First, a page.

As soon as the board is done and the controller is flashed, it just can get plugged onto the board, right over the relays. Keep in mind, that the antenna of the ESP8266 is showing to the upper screwing holes.
The freeware Arduino is required for flashing the software to the microcontroller. You just have to connect the WEMOS D1 mini to your computer via USB cable, choose the COM port and do the flashing.
Some knowledge of Arduino is beneficial.
After downloading and installing Arduino, the WEMOS driver needs to be installed. You will a good installation guide (in german) here.
Then install the following add-on packages:
- SPIFFSReadServer by Ryan Downing
- ESP8266WiFi by ESP8266 Community
- ESP8266WiFiMulti by ESP8266 Community
- ESP8266WebServer by ESP8266 Community
- WebSocketsServer by Markus Sattler
- WiFiManager by tzapu, tablatronix
Flashing the controller
Download the sourcecode for the Arduino project plus SPIFFS content in “data” subfolder.
Please make sure to seperate the 4 MByte storage space of WEMOS D1 mini to:
- 1 MByte program code
- 3 MByte SPIFFS
A modification of the source code is not required, because there is no need to change an SSID or WiFi password. This is all handled by the WiFiManager. Compile and upload the arduino source code. Then update the files of the “data” folder to SPIFFS.
As soon as the compiled code and the SPIFFS files are flashed to the microcontroller, you may mount it to the PCB board.
First configuration of WiFi connection
As soon as you supply the board with supply voltage, the controller is acting as WiFi access point (AP). Connect your device to the access point. It is named starting “ESP” followed by the controllers serial number.
To configure the controller open a webbrowser and type the IP
192.168.4.1 into the URL bar. The WiFiManager will guide you to connect to our local WiFi network. The connection parameters (SSID & password) will be the saved locally on your controller. The controller is then not acting as access point anymore. Furthermore it is acting as network client in your local network.
Next time you start the controller in your local WIFI environment, the controller will be connected automatically.
Control your locomotive
Once the controller is integrated into your local WiFi network, you may call the website by “myLoco” followed by your local domain. As I am having a Fritz!-Box the complete URL is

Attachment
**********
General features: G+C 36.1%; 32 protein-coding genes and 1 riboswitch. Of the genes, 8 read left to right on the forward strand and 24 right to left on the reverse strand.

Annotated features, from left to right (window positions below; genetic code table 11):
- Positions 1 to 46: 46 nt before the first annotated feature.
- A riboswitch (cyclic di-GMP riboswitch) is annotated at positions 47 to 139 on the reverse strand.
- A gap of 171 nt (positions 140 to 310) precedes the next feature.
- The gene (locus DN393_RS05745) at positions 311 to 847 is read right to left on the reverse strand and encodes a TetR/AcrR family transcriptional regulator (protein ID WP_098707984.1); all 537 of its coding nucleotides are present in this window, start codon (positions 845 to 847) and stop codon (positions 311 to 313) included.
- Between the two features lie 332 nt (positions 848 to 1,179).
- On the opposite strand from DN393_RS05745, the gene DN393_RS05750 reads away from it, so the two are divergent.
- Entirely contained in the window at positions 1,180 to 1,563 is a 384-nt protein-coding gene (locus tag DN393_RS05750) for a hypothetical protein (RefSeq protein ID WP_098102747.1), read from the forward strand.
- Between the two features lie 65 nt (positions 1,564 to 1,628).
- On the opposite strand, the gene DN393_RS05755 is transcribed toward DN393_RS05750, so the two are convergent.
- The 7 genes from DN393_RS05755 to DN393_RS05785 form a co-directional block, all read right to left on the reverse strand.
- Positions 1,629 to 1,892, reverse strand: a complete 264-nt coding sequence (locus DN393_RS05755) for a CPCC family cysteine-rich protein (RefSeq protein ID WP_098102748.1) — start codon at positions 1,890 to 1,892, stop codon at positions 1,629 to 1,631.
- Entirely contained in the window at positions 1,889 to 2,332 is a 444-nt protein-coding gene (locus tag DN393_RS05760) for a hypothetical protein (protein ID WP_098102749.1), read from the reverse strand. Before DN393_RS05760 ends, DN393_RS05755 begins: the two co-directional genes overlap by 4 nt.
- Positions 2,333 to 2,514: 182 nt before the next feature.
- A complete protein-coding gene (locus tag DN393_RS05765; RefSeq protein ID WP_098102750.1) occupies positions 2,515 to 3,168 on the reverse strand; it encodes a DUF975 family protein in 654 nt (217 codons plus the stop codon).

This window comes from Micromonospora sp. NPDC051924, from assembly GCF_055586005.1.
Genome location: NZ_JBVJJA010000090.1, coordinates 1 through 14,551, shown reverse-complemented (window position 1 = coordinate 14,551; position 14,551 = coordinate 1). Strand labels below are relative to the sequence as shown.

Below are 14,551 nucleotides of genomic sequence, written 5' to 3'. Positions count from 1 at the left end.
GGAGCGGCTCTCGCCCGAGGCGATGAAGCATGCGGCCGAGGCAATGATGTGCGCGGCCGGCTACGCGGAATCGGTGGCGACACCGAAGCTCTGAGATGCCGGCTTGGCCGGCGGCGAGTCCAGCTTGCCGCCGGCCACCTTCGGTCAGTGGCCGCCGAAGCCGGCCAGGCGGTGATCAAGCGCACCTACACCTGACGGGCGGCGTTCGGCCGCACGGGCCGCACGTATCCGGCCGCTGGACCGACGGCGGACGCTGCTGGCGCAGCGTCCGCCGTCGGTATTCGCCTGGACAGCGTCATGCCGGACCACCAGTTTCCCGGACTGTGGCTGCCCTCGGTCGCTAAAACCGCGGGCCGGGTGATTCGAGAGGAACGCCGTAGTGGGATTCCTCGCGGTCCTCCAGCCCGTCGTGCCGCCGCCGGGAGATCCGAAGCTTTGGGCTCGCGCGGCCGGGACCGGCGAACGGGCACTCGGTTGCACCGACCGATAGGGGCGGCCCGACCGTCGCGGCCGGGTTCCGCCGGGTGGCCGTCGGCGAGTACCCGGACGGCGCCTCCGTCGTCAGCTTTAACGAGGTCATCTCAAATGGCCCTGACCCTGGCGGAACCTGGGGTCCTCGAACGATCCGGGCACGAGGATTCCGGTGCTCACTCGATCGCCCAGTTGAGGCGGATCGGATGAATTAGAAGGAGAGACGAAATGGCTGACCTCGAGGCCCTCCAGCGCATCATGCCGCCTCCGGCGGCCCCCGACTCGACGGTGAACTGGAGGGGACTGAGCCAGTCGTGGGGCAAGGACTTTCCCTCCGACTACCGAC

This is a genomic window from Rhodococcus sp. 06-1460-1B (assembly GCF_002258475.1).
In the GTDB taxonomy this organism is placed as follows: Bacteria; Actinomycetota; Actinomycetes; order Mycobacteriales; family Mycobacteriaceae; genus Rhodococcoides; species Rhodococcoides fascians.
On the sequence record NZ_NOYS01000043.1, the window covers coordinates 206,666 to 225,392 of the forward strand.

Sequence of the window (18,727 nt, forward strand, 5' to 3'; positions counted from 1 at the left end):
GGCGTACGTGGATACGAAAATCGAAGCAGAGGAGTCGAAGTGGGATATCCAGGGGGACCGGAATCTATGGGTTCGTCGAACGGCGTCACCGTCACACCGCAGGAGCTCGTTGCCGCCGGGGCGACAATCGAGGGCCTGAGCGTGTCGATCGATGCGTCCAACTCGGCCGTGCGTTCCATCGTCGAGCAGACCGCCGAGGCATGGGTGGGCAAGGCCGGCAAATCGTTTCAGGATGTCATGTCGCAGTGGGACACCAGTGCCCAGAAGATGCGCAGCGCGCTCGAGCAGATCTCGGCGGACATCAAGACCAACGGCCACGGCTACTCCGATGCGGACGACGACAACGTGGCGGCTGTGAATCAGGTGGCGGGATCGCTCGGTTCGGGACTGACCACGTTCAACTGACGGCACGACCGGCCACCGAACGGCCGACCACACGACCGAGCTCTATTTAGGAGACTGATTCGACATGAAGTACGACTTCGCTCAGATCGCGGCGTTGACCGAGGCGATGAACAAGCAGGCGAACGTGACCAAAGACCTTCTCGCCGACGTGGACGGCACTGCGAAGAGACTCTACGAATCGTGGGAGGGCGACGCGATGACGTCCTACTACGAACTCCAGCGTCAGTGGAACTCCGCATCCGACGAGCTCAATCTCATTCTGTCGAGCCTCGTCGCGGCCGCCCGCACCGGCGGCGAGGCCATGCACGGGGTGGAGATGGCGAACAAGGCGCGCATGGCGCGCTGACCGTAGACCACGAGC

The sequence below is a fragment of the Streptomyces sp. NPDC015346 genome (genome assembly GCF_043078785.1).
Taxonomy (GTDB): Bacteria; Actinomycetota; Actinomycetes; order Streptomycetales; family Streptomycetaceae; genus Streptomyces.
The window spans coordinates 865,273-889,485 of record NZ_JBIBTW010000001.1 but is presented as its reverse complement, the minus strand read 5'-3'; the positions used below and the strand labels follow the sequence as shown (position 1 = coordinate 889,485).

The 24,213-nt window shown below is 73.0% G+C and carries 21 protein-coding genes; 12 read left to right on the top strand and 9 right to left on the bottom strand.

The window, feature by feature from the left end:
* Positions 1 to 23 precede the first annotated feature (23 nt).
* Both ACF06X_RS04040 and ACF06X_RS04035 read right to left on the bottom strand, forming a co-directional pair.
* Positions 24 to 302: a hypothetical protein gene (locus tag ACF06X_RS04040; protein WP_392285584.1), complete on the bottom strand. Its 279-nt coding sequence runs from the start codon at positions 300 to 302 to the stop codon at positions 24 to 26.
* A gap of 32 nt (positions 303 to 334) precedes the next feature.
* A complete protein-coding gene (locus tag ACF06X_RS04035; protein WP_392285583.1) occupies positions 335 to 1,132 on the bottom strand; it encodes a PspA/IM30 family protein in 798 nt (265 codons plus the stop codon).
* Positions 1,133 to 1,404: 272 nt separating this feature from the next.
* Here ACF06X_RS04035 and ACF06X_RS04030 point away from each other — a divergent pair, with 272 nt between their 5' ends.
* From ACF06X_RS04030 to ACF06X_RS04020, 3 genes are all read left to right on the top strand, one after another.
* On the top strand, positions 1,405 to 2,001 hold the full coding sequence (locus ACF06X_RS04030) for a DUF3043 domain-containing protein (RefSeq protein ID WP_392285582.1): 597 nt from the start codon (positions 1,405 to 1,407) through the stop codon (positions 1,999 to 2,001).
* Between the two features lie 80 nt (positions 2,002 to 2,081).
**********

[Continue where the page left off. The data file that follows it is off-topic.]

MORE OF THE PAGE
myLoco.fritz.box. The connection will then be established.
Clicking the gear icon you will get to the settings. In the current version you are able to change and save:
- motor direction – in case you switched the motor cables (only enabled with motor speed = 0)
- front / back lights
- name of locomotive
This symbol is indicating the WiFi signal strength of the locomotive. It will be updated in short intervals. Three bars is a pretty well connection.
Lights (toggle on/off)
Pressing the “Lights” button, you can switch on/off the front and rear lights. If the button font is yellow and bold, the lights are switched on. The front and rear lights will be automatically switch corresponding to the motor direction.
Additional function (toggle on/off)
With this board you are able to switch an additional function. You may connect a smoke generator of an interior lighting to it. By pressing the “Function” button, you can toggle between on and off.
Motor direction (FWD, BWD)
You may switch the motor direction (and the front and rear lights) between forward (FWD) and backward (BWD) direction. This buttons are disabled as long as the motor is turning. They get enabled again as soon as the motor speed is zero.
In case of an foreseeable crash or any other issue, it is possible to stop the locomotive immediately by pressing this button. That’s way faster than pulling the speed slider down.
Use the speed slider to change the speed of your locomotive. The higher you pull the slider the faster your locomotive gets. If you want to turn the direction, you have to stop the locomotive, use the FWD/BWD buttons and pull the slider again up to speed. You cannot turn the direction while the locomotive is running.
In the settings page, you are able to configure your locomotive. To save and leave the setting page, please click the gear icon.
You may change the name of your locomotive in the way you want. Special characters and spaces are not allowed. So the typing of these characters is prohibited.
Toggle motor direction
In case you mixed up the motor cables by mistake, you are able to toggle the direction by software. This switch is only enabled while the speed is zero.
Toggle front and rear lights
In case you mixed up the wiring of the front and rear lights of your locomotive by mistake, you may toggle it by software using this switch. This setting is independent of the locomotive speed. My advice is to change settings only, while the locomotive is not running.
I guess some background knowledge about electronics, soldering and programming is required for this project. But on the other hand side it has its advantages, such as fun with soldering, changing the scripting in the way you prefer it and so on. It’s cheap, simple and working.
I also installed an additional outdoor WiFi router in my backyard to increase the WiFi signal strength. That’s my advice to establish connections without issues. But that’s all up to you.
I hope you like and enjoy my little project. Let’s see, what’s coming up next… 🙂